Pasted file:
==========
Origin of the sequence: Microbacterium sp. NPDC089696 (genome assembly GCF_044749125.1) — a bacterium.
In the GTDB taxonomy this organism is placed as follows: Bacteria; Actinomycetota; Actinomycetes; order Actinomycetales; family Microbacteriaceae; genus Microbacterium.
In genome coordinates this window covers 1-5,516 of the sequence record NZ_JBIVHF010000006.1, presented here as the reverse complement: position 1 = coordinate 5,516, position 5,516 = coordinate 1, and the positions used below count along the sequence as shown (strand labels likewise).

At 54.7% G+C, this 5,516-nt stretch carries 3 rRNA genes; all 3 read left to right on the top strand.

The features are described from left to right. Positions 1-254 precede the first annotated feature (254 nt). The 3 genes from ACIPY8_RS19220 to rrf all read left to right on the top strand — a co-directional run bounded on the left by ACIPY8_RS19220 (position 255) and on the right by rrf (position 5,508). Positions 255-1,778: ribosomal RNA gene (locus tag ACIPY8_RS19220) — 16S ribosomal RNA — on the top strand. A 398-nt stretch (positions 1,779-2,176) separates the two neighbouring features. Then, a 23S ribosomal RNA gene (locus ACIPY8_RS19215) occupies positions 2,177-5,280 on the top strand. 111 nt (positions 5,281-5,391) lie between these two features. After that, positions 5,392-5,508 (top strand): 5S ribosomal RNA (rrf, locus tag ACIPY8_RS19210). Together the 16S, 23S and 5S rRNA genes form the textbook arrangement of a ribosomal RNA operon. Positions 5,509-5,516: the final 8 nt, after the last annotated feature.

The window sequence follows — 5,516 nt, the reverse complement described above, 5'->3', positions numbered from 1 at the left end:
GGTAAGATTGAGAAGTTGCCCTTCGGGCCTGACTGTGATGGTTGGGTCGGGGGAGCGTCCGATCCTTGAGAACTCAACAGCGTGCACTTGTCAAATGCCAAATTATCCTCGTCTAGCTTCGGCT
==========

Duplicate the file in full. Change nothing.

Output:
Origin of the sequence: Microbacterium sp. NPDC089696 (genome assembly GCF_044749125.1) — a bacterium.
In the GTDB taxonomy this organism is placed as follows: Bacteria; Actinomycetota; Actinomycetes; order Actinomycetales; family Microbacteriaceae; genus Microbacterium.
In genome coordinates this window covers 1-5,516 of the sequence record NZ_JBIVHF010000006.1, presented here as the reverse complement: position 1 = coordinate 5,516, position 5,516 = coordinate 1, and the positions used below count along the sequence as shown (strand labels likewise).

At 54.7% G+C, this 5,516-nt stretch carries 3 rRNA genes; all 3 read left to right on the top strand.

The features are described from left to right. Positions 1-254 precede the first annotated feature (254 nt). The 3 genes from ACIPY8_RS19220 to rrf all read left to right on the top strand — a co-directional run bounded on the left by ACIPY8_RS19220 (position 255) and on the right by rrf (position 5,508). Positions 255-1,778: ribosomal RNA gene (locus tag ACIPY8_RS19220) — 16S ribosomal RNA — on the top strand. A 398-nt stretch (positions 1,779-2,176) separates the two neighbouring features. Then, a 23S ribosomal RNA gene (locus ACIPY8_RS19215) occupies positions 2,177-5,280 on the top strand. 111 nt (positions 5,281-5,391) lie between these two features. After that, positions 5,392-5,508 (top strand): 5S ribosomal RNA (rrf, locus tag ACIPY8_RS19210). Together the 16S, 23S and 5S rRNA genes form the textbook arrangement of a ribosomal RNA operon. Positions 5,509-5,516: the final 8 nt, after the last annotated feature.

The window sequence follows — 5,516 nt, the reverse complement described above, 5'->3', positions numbered from 1 at the left end:
GGTAAGATTGAGAAGTTGCCCTTCGGGCCTGACTGTGATGGTTGGGTCGGGGGAGCGTCCGATCCTTGAGAACTCAACAGCGTGCACTTGTCAAATGCCAAATTATCCTCGTCTAGCTTCGGCT